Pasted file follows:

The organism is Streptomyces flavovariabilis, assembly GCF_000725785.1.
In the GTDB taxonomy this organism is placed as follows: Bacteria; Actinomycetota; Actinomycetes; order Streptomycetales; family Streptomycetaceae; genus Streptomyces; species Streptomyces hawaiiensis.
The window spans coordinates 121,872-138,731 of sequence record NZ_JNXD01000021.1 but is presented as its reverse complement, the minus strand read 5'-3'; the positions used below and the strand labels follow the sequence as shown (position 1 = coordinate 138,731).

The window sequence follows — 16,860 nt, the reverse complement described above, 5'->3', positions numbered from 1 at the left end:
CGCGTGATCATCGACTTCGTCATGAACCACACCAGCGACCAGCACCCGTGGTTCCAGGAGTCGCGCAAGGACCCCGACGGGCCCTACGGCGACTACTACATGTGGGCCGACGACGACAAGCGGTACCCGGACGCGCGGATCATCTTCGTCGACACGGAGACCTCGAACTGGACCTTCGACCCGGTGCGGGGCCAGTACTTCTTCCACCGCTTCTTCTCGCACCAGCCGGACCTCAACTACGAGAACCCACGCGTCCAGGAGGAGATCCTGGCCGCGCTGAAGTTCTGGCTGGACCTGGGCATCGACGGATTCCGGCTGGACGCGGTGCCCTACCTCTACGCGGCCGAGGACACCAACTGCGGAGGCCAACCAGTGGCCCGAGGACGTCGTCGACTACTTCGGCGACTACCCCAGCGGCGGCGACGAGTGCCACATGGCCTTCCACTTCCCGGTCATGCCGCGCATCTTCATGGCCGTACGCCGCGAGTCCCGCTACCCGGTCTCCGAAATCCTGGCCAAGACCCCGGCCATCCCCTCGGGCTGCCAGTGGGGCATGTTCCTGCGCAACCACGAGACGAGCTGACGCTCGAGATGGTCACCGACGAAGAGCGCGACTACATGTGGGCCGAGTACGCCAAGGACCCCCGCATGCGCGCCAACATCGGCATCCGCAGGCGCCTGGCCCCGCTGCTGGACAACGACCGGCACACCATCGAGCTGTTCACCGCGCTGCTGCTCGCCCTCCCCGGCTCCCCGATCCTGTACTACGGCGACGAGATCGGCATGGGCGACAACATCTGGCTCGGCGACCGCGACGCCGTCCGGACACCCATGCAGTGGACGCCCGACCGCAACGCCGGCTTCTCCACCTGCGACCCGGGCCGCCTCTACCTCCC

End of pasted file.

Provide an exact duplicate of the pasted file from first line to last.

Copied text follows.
The organism is Streptomyces flavovariabilis, assembly GCF_000725785.1.
In the GTDB taxonomy this organism is placed as follows: Bacteria; Actinomycetota; Actinomycetes; order Streptomycetales; family Streptomycetaceae; genus Streptomyces; species Streptomyces hawaiiensis.
The window spans coordinates 121,872-138,731 of sequence record NZ_JNXD01000021.1 but is presented as its reverse complement, the minus strand read 5'-3'; the positions used below and the strand labels follow the sequence as shown (position 1 = coordinate 138,731).

The window sequence follows — 16,860 nt, the reverse complement described above, 5'->3', positions numbered from 1 at the left end:
CGCGTGATCATCGACTTCGTCATGAACCACACCAGCGACCAGCACCCGTGGTTCCAGGAGTCGCGCAAGGACCCCGACGGGCCCTACGGCGACTACTACATGTGGGCCGACGACGACAAGCGGTACCCGGACGCGCGGATCATCTTCGTCGACACGGAGACCTCGAACTGGACCTTCGACCCGGTGCGGGGCCAGTACTTCTTCCACCGCTTCTTCTCGCACCAGCCGGACCTCAACTACGAGAACCCACGCGTCCAGGAGGAGATCCTGGCCGCGCTGAAGTTCTGGCTGGACCTGGGCATCGACGGATTCCGGCTGGACGCGGTGCCCTACCTCTACGCGGCCGAGGACACCAACTGCGGAGGCCAACCAGTGGCCCGAGGACGTCGTCGACTACTTCGGCGACTACCCCAGCGGCGGCGACGAGTGCCACATGGCCTTCCACTTCCCGGTCATGCCGCGCATCTTCATGGCCGTACGCCGCGAGTCCCGCTACCCGGTCTCCGAAATCCTGGCCAAGACCCCGGCCATCCCCTCGGGCTGCCAGTGGGGCATGTTCCTGCGCAACCACGAGACGAGCTGACGCTCGAGATGGTCACCGACGAAGAGCGCGACTACATGTGGGCCGAGTACGCCAAGGACCCCCGCATGCGCGCCAACATCGGCATCCGCAGGCGCCTGGCCCCGCTGCTGGACAACGACCGGCACACCATCGAGCTGTTCACCGCGCTGCTGCTCGCCCTCCCCGGCTCCCCGATCCTGTACTACGGCGACGAGATCGGCATGGGCGACAACATCTGGCTCGGCGACCGCGACGCCGTCCGGACACCCATGCAGTGGACGCCCGACCGCAACGCCGGCTTCTCCACCTGCGACCCGGGCCGCCTCTACCTCCC